The Salvation Army Los Angeles Red Shield Community Center recently unveiled the Lakers Technology Room, a newly renovated computer lab, thanks in part to a partnership between NBA Cares and the Lakers Youth Foundation. The new lab provides the space and equipment for youth and adults alike to explore STEM skills and build lasting relationships with their peers, community and Salvation Army staff.
It’s also become a space to dream about the future. “The Red Shield has a long legacy here, but remote learning during COVID inspired us to begin thinking about what’s next and new ways of engaging with youth,” said Francisco Medina, the center’s director. “There have been tremendous success stories in the time I’ve been here—and for decades before. We want our youth to know that they can be artists, dancers, tech engineers, athletes—anything is possible.”
The newly equipped space has gone from 15 people using it each day to more than 50. Its launch was tied to the Juneteenth Holiday, with Lakers basketball legend Sasha Vujačić, several Los Angeles Lakers (“Laker Girl”) Dancers, and Corps Officers Captains Angel and Cassandra Amezquita on hand to cut the ribbon of the new space.
The youth in attendance at the event received a children’s book about the history and relevance of Juneteenth, and had the opportunity to participate in a youth basketball health and fitness clinic before taking home Lakers goods.
Like the Lakers Reading and Learning Center located directly across from the lab that was restored by the Lakers 13 years ago, this is a room built with the intention of opening pathways to freedom for all by providing a safe, stimulating and comfortable environment for community center members to study, relax and build meaningful relationships.
Medina said it’s also a prime example of the ongoing and important relationship between the Red Shield Community Center and the Los Angeles Lakers.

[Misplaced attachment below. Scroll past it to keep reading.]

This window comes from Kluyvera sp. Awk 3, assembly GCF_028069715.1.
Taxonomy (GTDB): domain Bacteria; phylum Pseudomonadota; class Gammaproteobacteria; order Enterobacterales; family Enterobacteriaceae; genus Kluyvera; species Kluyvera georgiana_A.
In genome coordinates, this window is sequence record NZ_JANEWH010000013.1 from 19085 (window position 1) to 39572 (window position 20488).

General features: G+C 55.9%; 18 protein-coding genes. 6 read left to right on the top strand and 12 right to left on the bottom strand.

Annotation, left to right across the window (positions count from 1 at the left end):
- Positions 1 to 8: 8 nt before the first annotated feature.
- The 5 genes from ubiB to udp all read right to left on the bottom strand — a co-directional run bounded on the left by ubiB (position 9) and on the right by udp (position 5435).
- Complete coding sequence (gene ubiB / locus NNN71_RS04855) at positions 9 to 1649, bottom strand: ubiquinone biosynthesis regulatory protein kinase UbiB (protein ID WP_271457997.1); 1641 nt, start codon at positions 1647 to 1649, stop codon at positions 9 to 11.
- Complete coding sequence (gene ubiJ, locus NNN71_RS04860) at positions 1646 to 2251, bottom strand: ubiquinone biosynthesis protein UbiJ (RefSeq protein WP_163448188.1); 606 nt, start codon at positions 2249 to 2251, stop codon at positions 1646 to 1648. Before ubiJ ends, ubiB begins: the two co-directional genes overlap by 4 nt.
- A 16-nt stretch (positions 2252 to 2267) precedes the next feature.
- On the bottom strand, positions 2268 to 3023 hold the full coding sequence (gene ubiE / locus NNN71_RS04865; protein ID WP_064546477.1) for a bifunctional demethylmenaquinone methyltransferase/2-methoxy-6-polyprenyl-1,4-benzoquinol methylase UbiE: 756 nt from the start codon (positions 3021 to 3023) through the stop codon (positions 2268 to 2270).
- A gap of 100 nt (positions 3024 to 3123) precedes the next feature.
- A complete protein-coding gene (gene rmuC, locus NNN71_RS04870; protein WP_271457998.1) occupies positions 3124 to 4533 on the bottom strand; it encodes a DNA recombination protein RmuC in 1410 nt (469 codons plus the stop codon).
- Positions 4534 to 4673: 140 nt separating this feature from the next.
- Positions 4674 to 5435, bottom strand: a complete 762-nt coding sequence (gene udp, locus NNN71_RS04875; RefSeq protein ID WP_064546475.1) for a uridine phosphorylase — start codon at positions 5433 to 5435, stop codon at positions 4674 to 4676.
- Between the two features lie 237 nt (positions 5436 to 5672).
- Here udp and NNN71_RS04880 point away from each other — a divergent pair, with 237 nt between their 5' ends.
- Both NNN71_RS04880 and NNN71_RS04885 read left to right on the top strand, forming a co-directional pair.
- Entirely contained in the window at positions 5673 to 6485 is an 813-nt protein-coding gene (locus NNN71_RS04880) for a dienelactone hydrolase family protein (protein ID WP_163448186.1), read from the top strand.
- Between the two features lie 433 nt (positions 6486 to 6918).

“We’re absolutely very blessed to have the new lab,” he said. “It’s a testament to the Lakers organization and their values. This gift was contingent on the team making the finals in the Western Conference—but even though they lost to the Denver Nuggets, they said they still wanted to do a big part of the renovation.”
That renovation included four brand-new iMac computers, five new Dell computers, several virtual reality (VR) headsets and a 3D printer that have already helped boost the center’s STEM programming for youth during summer camps and after school. In addition, the lab is open to adults and staff daily, and the morning classes for seniors have become popular as well.
“Red Shield is like a second home for kids in these dense, low-income communities,” Medina said. “Some folks drive out from all over LA County. We want the center to feel like it’s every kids’ backyard.”
In fact, Medina said he was one of those kids growing up. Today, he gets to help support a new generation of young people looking to be inspired by technology, like 12-year-old Aiden Islas. He just started seventh grade, and has been a regular in the lab since its renovation.
“We get to play … after we practice typing,” Islas said. “One of the projects I worked on was building a robot. I had other friends doing it as well. It was fun because we were able to build a robot that actually worked.”
Islas said he hopes to make building robots a career in the future, something Medina said was central to the mission of the new lab and related STEM programming for youth.
“We wanted to empower them with the fun components in technology so they can explore: Can they be engineers? What can they do?” he said. “The Lakers came and saw that vision and equipped us with the right equipment.”
It’s created a new way for adults to connect to one another, too. Medina said a regular community center client recently saw his brother for the first time in 38 years through a video call set up by staff.
“It’s very important to continue these programs for people like him,” he said. “He’s a whole new person now.”
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